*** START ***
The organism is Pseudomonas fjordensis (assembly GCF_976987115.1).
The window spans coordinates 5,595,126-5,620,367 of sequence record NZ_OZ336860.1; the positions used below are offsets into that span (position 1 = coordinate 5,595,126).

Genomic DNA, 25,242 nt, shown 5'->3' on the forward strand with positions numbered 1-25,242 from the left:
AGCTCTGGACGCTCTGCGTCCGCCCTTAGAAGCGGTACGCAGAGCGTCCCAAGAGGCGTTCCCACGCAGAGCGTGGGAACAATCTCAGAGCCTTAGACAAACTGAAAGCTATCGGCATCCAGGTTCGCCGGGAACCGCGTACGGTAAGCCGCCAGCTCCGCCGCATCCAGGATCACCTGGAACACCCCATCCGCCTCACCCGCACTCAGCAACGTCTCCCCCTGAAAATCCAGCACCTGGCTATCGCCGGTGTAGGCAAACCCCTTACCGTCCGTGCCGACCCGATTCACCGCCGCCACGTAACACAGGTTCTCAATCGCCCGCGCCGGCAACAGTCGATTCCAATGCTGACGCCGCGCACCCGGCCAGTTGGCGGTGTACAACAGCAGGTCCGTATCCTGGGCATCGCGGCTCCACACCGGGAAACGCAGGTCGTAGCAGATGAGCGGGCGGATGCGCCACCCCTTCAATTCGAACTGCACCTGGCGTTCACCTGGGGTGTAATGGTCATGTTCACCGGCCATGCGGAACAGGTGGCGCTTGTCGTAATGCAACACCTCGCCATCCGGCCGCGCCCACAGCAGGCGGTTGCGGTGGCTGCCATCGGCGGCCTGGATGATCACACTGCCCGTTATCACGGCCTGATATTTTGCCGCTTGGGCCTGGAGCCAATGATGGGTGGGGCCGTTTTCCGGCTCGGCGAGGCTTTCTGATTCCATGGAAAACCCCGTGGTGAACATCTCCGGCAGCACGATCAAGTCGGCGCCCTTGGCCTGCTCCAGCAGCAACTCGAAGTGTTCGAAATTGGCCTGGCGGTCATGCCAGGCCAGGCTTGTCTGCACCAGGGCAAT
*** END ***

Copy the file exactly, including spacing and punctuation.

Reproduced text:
The organism is Pseudomonas fjordensis (assembly GCF_976987115.1).
The window spans coordinates 5,595,126-5,620,367 of sequence record NZ_OZ336860.1; the positions used below are offsets into that span (position 1 = coordinate 5,595,126).

Genomic DNA, 25,242 nt, shown 5'->3' on the forward strand with positions numbered 1-25,242 from the left:
AGCTCTGGACGCTCTGCGTCCGCCCTTAGAAGCGGTACGCAGAGCGTCCCAAGAGGCGTTCCCACGCAGAGCGTGGGAACAATCTCAGAGCCTTAGACAAACTGAAAGCTATCGGCATCCAGGTTCGCCGGGAACCGCGTACGGTAAGCCGCCAGCTCCGCCGCATCCAGGATCACCTGGAACACCCCATCCGCCTCACCCGCACTCAGCAACGTCTCCCCCTGAAAATCCAGCACCTGGCTATCGCCGGTGTAGGCAAACCCCTTACCGTCCGTGCCGACCCGATTCACCGCCGCCACGTAACACAGGTTCTCAATCGCCCGCGCCGGCAACAGTCGATTCCAATGCTGACGCCGCGCACCCGGCCAGTTGGCGGTGTACAACAGCAGGTCCGTATCCTGGGCATCGCGGCTCCACACCGGGAAACGCAGGTCGTAGCAGATGAGCGGGCGGATGCGCCACCCCTTCAATTCGAACTGCACCTGGCGTTCACCTGGGGTGTAATGGTCATGTTCACCGGCCATGCGGAACAGGTGGCGCTTGTCGTAATGCAACACCTCGCCATCCGGCCGCGCCCACAGCAGGCGGTTGCGGTGGCTGCCATCGGCGGCCTGGATGATCACACTGCCCGTTATCACGGCCTGATATTTTGCCGCTTGGGCCTGGAGCCAATGATGGGTGGGGCCGTTTTCCGGCTCGGCGAGGCTTTCTGATTCCATGGAAAACCCCGTGGTGAACATCTCCGGCAGCACGATCAAGTCGGCGCCCTTGGCCTGCTCCAGCAGCAACTCGAAGTGTTCGAAATTGGCCTGGCGGTCATGCCAGGCCAGGCTTGTCTGCACCAGGGCAAT